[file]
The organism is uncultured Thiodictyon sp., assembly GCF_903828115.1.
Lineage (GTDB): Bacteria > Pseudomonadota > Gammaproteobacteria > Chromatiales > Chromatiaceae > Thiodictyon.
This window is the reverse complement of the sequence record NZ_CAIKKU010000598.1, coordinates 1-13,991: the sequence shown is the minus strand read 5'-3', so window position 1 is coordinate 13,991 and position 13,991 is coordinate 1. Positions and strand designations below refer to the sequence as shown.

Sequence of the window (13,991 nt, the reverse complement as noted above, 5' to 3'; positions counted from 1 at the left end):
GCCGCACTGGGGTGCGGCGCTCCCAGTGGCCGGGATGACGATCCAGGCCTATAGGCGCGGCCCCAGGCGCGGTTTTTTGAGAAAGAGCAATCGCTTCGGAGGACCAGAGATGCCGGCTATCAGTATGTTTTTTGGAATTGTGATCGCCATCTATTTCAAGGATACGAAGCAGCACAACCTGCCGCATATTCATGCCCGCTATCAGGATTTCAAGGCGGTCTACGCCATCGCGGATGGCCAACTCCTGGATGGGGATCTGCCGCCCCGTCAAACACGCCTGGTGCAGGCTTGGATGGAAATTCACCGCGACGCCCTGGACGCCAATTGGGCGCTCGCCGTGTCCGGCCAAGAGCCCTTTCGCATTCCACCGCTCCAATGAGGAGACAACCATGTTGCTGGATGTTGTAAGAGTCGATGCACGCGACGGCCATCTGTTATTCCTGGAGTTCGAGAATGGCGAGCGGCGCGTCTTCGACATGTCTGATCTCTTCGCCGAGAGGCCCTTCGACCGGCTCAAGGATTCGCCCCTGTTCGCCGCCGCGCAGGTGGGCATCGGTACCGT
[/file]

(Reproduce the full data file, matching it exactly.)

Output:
The organism is uncultured Thiodictyon sp., assembly GCF_903828115.1.
Lineage (GTDB): Bacteria > Pseudomonadota > Gammaproteobacteria > Chromatiales > Chromatiaceae > Thiodictyon.
This window is the reverse complement of the sequence record NZ_CAIKKU010000598.1, coordinates 1-13,991: the sequence shown is the minus strand read 5'-3', so window position 1 is coordinate 13,991 and position 13,991 is coordinate 1. Positions and strand designations below refer to the sequence as shown.

Sequence of the window (13,991 nt, the reverse complement as noted above, 5' to 3'; positions counted from 1 at the left end):
GCCGCACTGGGGTGCGGCGCTCCCAGTGGCCGGGATGACGATCCAGGCCTATAGGCGCGGCCCCAGGCGCGGTTTTTTGAGAAAGAGCAATCGCTTCGGAGGACCAGAGATGCCGGCTATCAGTATGTTTTTTGGAATTGTGATCGCCATCTATTTCAAGGATACGAAGCAGCACAACCTGCCGCATATTCATGCCCGCTATCAGGATTTCAAGGCGGTCTACGCCATCGCGGATGGCCAACTCCTGGATGGGGATCTGCCGCCCCGTCAAACACGCCTGGTGCAGGCTTGGATGGAAATTCACCGCGACGCCCTGGACGCCAATTGGGCGCTCGCCGTGTCCGGCCAAGAGCCCTTTCGCATTCCACCGCTCCAATGAGGAGACAACCATGTTGCTGGATGTTGTAAGAGTCGATGCACGCGACGGCCATCTGTTATTCCTGGAGTTCGAGAATGGCGAGCGGCGCGTCTTCGACATGTCTGATCTCTTCGCCGAGAGGCCCTTCGACCGGCTCAAGGATTCGCCCCTGTTCGCCGCCGCGCAGGTGGGCATCGGTACCGT